In one of Bill Watterson’s “Calvin and Hobbes” cartoon strips, six-year-old Calvin asks his dad how they calculate the maximum weight allowances for bridges.
His father explains that they drive heavier and heavier trucks across the span until the bridge collapses; note the weight; then rebuild the whole thing.
We’re amused as much by the father never lost for an answer, as by the absurdity of the methodology he invents.
And yet a similar philosophy was applied to developing a test of chemical toxicity known as lethal dose 50, or LD50. The LD50 test establishes the dose of a substance that will prove fatal to half the test animals exposed to it. It does this by killing them.
Attitudes to animal welfare have changed since LD50 was introduced in the 1920s. The severe suffering of a substantial number of animals in LD50 was becoming unacceptable to an increasing number of people in OECD countries, but at the same time the test provided important information. Experts from the UK, Germany and the USA took the lead in developing three alternative tests.
In November 2001, the OECD agreed that the three different methods could provide sufficient information to replace LD50 (or OECD Guideline 401 for the Testing of Chemical as it was known).
The number of animals needed was drastically reduced by the new protocols, and would normally be well below one-third of those used for LD50. Moreover, one of the alternatives (Guideline 420) does not require the death of any animals at all, whereas in Guidelines 423 and 425 the expected number of deaths is typically not more than 3 compared with at least 10 in LD50.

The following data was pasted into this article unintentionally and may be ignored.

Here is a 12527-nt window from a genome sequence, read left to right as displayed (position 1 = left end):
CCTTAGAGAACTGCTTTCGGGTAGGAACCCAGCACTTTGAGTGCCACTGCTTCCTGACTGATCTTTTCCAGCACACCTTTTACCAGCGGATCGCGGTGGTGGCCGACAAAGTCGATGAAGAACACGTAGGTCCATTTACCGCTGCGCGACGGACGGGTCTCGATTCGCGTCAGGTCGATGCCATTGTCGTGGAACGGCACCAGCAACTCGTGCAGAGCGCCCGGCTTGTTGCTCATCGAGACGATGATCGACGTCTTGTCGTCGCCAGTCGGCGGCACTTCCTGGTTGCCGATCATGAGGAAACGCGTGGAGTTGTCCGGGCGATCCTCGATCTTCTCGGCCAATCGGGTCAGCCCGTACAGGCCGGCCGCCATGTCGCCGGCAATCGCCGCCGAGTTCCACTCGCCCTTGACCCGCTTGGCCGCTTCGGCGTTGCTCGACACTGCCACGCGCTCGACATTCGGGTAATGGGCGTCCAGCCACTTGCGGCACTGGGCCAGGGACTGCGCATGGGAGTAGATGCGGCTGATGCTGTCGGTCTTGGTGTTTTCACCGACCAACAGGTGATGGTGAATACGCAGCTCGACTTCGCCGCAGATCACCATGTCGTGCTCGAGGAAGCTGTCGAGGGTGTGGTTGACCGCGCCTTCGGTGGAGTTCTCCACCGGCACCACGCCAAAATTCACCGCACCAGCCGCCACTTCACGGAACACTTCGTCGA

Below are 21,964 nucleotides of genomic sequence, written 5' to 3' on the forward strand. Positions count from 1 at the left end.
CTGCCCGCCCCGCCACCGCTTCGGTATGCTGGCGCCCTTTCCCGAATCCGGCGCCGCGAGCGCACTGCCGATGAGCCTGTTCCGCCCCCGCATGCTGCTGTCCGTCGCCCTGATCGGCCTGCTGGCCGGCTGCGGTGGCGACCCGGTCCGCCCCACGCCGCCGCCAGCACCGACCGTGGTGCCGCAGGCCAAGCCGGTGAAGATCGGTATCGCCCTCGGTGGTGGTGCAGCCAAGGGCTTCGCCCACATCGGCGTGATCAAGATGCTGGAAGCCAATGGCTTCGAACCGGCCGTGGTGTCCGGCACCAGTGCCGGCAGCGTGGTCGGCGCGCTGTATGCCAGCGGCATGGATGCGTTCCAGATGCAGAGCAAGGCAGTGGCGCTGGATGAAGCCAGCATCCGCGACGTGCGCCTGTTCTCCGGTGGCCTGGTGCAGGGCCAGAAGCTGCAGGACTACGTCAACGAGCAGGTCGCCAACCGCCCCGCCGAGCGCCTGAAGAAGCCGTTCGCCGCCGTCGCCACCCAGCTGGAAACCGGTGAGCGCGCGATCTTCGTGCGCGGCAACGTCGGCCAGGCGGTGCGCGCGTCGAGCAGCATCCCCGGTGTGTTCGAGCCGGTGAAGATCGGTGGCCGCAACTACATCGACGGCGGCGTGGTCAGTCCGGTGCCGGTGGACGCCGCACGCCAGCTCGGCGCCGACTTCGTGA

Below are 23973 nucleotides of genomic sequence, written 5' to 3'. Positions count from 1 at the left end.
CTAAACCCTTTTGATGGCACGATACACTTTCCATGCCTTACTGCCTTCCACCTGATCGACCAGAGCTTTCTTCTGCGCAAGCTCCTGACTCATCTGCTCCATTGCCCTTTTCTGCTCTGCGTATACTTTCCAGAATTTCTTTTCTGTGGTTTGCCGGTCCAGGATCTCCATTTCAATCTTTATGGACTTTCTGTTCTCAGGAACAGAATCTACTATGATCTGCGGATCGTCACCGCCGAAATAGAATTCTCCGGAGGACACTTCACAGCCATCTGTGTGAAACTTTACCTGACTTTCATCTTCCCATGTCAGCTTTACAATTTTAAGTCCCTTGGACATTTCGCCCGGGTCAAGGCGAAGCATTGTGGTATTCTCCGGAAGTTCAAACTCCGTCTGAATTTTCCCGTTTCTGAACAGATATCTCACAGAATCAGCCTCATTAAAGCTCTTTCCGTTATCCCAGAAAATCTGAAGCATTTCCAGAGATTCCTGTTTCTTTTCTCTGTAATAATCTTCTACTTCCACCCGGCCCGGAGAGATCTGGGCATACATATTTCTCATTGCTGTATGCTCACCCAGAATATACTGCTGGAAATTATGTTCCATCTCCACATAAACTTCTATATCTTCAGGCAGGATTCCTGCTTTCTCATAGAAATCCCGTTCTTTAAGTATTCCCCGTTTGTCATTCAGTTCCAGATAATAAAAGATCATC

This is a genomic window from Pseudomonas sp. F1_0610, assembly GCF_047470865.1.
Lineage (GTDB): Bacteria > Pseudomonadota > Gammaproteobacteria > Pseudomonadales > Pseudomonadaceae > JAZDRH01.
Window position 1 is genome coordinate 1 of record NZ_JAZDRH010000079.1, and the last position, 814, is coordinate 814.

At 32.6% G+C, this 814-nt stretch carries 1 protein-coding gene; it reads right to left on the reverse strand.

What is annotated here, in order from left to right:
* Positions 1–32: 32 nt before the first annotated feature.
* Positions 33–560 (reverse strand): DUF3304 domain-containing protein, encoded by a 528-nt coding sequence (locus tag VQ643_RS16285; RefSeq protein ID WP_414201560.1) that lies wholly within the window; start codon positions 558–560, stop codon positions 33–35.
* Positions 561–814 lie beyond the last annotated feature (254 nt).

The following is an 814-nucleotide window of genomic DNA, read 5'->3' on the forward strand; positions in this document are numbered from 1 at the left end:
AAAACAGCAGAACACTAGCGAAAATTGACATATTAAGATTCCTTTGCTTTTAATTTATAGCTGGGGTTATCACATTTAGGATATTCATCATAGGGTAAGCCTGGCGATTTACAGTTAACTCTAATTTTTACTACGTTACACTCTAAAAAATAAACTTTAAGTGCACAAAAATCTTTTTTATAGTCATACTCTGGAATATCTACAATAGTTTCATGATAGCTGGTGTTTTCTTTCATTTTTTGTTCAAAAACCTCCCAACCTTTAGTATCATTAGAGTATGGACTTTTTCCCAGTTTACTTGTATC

Guideline 401 was deleted in 2002 and a number of countries now ban LD50 tests.
Animal welfare benefits from another OECD procedure too. In 1981, the OECD Council adopted a legally-binding Decision stating that data generated in a Member country in accordance with OECD Test Guidelines and Principles of Good Laboratory Practice shall be accepted in other Member countries for assessment purposes and other uses relating to the protection of human health and the environment.
In other words, with Mutual Acceptance of Data (MAD) there is no need to duplicate tests in each country before approving or banning a substance. Of course humans benefit too, and not just from safer products. Governments and industry save over 150 million euros a year from MAD for pesticides and industrial chemicals alone.
In line with the internationalisation of research, the scheme is expanding beyond OECD countries. Today, India became the third key emerging economy to sign up to MAD, after Singapore and South Africa, while Argentina, Brazil, Malaysia and Thailand are provisional adherents to the system.
That’ll keep a lot of bunnies happy.